Whether action stems from access to alcohol or feelings of isolation remains unclear
FRIDAY, Sept. 18 (HealthDay News) -- A new study suggests there's a link between suicide and rural communities that have higher numbers of bars.
However, the research doesn't confirm that more bars mean more suicides because it does not show cause and effect.
Of those who commit suicide, about 20 percent are alcoholics, according to background information in a news release on the study from the Prevention Research Center at Texas A&M University. Almost all are men, and most are white.
Researchers from the center examined suicide statistics from California for 1995 to 2000, comparing them with the density of bars in rural areas.
Suicides occurred more often in less populous areas, such as rural communities, and in areas with older, lower-income white residents, the study found. Attempted suicide also was more common in rural areas. People who attempted suicide, however, were younger and not from a particular race.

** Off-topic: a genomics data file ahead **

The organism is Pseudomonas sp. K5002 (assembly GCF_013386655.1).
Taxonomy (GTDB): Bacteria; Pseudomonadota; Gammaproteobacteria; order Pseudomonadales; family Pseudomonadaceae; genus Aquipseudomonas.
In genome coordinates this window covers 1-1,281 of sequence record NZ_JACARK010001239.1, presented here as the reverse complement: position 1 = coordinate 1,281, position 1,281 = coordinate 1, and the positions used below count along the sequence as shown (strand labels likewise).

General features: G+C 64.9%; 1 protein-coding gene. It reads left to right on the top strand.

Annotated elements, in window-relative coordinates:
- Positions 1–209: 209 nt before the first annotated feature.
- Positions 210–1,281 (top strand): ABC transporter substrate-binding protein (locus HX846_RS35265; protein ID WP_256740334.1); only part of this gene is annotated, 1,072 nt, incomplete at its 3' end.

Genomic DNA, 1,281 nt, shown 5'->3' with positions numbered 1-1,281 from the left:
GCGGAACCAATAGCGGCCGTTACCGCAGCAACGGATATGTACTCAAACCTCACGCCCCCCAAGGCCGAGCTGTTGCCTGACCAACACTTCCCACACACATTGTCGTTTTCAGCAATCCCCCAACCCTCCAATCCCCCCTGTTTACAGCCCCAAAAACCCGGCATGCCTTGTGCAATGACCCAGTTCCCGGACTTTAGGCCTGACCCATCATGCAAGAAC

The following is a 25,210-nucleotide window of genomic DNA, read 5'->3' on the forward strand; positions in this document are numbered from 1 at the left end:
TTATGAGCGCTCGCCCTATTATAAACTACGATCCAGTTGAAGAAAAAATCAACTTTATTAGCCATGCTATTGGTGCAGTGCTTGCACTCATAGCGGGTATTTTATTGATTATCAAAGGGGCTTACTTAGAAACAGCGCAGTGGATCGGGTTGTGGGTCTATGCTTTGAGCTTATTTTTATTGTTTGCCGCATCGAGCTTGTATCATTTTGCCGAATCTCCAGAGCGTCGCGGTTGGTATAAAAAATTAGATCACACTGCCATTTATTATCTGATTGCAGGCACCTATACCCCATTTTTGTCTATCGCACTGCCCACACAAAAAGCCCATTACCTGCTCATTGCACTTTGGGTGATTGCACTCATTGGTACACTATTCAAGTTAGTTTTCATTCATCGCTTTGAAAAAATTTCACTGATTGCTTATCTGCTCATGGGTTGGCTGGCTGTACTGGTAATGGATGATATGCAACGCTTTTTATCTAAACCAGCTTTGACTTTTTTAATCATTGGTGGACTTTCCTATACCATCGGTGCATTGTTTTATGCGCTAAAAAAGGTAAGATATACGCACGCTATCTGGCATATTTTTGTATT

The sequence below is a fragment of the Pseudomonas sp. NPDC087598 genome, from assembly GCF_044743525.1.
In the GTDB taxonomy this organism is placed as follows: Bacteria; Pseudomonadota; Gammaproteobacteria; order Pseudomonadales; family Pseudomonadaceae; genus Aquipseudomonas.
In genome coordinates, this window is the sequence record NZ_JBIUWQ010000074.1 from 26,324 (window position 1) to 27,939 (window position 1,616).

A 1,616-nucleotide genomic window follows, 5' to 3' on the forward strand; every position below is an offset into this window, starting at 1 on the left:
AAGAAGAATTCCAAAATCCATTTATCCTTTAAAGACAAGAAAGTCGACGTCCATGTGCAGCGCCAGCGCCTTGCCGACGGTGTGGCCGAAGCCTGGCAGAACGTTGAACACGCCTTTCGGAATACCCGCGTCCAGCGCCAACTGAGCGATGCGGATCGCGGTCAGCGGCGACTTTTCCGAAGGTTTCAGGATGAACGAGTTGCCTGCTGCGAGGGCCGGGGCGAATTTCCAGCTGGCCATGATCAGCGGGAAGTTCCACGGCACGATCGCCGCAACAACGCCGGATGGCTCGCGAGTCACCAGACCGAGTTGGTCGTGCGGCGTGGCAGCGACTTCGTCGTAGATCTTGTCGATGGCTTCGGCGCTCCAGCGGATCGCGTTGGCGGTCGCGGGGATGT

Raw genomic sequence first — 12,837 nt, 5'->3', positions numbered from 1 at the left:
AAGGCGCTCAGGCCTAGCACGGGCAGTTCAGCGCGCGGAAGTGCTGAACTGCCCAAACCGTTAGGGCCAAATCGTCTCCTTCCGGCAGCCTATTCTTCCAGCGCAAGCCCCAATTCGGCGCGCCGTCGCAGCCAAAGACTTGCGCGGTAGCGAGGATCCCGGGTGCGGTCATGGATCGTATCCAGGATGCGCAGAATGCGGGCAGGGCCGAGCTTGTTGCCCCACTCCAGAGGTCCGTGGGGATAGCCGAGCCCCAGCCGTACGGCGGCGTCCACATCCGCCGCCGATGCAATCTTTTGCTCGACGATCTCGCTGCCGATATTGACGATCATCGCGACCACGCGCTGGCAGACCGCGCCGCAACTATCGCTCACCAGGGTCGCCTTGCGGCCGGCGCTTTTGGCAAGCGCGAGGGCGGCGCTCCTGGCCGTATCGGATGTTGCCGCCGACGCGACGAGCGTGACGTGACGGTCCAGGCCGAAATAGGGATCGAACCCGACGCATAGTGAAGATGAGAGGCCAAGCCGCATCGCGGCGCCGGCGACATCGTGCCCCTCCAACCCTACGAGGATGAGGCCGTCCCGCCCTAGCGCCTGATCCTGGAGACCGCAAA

The study findings were released this month online and will appear in the December issue of Alcoholism: Clinical & Experimental Research.
"Although one cannot make the strong statement that more bars cause more suicides, our findings are at least consistent with what we would expect if patronizing bars or other alcohol outlets were in fact causally related to suicide," Fred W. Johnson, associate research scientist and corresponding author for the study, said in the news release.
It's possible that a factor other than the presence of bars could be at work, Dennis M. Gorman, interim director of the Health Science Center at Texas A&M University, said in the release.
"For example, rural places with lots of bars might be depressing places to live in due to isolation, lack of social ties, etc.," Gorman said. "This 'depressing' context would affect all w
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